In an article in Harvard Business Review (HBR), April 2013 edition, Michael Raynor and Mumtaz Ahmed described their findings of their research what makes a company truly great. They had studied statistical data of about 25,000 companies from hundreds of industries that had been quoted at the American stock exchange between 1966 and 2010. Raynor and Ahmed identified 344 companies that produced statistically exceptional results.
In that HBR article it is stated that “their strategic choices over decades of success have been consistent with three elementary rules:
Better before cheaper (it’s best to compete on differentiators other than price).
Revenue before cost (prioritize increasing revenue over reducing costs).
There are no other rules (change anything you must to follow the first two).”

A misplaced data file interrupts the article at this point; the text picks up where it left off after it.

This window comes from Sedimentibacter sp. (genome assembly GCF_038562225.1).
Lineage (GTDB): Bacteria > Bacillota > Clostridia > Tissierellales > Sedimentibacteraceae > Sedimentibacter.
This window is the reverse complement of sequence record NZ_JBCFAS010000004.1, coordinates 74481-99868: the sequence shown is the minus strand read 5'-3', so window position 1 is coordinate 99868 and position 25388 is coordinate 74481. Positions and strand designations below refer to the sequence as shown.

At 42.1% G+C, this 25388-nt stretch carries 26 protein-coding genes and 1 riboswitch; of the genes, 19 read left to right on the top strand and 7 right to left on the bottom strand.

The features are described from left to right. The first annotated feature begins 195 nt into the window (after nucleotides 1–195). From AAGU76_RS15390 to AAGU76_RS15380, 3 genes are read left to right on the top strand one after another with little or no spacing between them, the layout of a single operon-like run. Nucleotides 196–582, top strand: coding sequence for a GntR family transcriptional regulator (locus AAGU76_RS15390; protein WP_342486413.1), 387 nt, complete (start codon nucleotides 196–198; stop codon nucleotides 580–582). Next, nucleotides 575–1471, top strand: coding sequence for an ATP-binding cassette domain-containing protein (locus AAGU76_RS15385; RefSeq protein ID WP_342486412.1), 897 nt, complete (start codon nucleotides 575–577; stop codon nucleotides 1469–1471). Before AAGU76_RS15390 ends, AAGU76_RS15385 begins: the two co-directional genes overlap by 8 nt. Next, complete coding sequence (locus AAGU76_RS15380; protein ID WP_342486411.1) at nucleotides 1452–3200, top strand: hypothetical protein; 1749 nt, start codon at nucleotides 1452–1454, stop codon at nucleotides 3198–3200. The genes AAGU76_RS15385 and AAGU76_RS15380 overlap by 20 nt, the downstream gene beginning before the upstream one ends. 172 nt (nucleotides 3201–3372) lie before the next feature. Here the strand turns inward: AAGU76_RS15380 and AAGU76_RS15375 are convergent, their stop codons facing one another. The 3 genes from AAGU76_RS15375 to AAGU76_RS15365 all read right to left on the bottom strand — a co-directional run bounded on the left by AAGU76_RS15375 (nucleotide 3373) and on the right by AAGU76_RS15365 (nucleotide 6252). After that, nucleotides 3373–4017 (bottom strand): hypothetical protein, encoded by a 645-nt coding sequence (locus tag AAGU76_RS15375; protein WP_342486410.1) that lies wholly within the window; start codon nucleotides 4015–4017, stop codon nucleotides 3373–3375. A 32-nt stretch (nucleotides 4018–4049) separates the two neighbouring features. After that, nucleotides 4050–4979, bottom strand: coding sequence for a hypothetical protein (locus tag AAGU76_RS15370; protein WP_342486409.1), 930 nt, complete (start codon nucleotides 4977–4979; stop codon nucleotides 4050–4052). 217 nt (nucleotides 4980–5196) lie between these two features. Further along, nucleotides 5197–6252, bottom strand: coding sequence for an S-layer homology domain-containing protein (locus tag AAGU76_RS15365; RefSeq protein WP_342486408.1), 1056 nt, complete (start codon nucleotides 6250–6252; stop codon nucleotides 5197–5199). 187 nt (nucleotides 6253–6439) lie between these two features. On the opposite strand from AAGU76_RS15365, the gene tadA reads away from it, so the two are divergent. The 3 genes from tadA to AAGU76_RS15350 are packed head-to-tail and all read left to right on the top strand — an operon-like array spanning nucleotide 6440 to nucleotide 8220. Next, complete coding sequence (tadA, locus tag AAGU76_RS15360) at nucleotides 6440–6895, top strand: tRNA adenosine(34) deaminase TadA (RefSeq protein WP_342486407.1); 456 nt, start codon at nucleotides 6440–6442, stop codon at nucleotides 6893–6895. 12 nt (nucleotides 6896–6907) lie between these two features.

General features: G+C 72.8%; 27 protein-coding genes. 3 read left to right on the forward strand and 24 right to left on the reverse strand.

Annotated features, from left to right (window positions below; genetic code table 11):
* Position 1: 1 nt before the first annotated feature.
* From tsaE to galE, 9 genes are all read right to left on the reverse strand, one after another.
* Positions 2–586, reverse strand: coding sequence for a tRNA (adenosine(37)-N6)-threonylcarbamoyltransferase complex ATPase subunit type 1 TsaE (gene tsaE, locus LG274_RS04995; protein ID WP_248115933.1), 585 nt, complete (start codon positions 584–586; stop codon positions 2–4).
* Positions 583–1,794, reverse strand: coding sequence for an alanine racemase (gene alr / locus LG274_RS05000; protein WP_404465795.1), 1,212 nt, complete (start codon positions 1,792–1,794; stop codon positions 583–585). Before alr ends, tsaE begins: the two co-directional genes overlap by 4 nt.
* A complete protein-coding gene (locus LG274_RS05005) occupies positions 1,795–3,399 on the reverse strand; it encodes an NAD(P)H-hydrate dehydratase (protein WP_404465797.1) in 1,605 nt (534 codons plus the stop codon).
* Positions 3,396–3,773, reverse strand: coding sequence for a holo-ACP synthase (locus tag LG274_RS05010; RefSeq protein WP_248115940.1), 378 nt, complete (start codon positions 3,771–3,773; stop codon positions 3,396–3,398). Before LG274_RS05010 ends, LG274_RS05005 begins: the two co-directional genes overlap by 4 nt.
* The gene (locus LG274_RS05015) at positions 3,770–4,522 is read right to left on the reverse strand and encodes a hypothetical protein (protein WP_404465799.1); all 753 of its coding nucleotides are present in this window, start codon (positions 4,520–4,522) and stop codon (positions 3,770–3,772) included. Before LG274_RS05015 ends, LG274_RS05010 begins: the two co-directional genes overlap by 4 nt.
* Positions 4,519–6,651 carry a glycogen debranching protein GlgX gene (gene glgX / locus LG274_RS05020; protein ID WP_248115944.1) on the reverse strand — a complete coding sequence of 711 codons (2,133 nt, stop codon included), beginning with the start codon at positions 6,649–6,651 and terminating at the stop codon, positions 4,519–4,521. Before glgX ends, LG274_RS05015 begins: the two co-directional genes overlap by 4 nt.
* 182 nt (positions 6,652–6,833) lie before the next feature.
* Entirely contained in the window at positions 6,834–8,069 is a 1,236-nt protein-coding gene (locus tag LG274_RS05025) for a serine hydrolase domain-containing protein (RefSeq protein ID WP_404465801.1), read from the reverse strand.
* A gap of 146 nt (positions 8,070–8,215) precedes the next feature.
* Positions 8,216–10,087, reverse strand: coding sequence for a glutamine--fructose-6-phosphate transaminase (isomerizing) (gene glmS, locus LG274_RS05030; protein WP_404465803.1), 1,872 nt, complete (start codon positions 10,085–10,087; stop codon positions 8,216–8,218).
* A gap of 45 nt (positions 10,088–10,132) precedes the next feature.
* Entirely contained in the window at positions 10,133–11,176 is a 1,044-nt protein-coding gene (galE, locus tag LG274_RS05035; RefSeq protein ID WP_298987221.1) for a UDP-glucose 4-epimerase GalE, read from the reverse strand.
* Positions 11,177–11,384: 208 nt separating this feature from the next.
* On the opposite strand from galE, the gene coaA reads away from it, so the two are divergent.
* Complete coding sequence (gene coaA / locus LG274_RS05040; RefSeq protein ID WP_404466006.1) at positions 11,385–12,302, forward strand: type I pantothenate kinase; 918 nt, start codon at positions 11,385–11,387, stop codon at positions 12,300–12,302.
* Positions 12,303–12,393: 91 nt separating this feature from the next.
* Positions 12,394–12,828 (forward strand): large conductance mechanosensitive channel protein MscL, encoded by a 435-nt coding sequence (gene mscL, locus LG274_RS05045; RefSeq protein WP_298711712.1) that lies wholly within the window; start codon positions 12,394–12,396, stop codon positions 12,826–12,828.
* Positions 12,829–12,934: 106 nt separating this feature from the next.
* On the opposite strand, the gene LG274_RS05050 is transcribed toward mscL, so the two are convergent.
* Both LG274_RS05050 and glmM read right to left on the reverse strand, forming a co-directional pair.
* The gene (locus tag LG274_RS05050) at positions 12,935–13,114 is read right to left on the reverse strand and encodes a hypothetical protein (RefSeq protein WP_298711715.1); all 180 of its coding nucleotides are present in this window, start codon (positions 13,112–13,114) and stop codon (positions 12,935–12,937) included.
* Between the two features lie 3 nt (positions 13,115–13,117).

Although these rules are coming across as quite simple, you can see them being violated again and again in the corporate world. How often are managers discussing about lowering the price of a product/service rather than focusing on a clear quality- or performance-related positioning of the product/service at an adequate price?
Going for a “lowest price” – positioning is one of the most difficult positioning strategies, because by the time a competitor is offering a lower price than you, he will typically take away massive market share from you. This is because the customers whose purchase decisions is mainly based on lowest price will switch the product /the supplier fast and easily.
The other big mistake companies often make is a focus on cutting costs rather than focusing on growing revenue. I recall numerous discussions in my previous company with controllers whose focus always was on cost cutting. They ignored the importance of a sales growth – mindset. In the long run, companies always benefit more from driving up sales rather than by driving down costs.
I encourage you to keep the above three elementary rules in mind when you think next time about your company’s strategy. After all, the rules are based on research data of thousands of companies over a number of decades.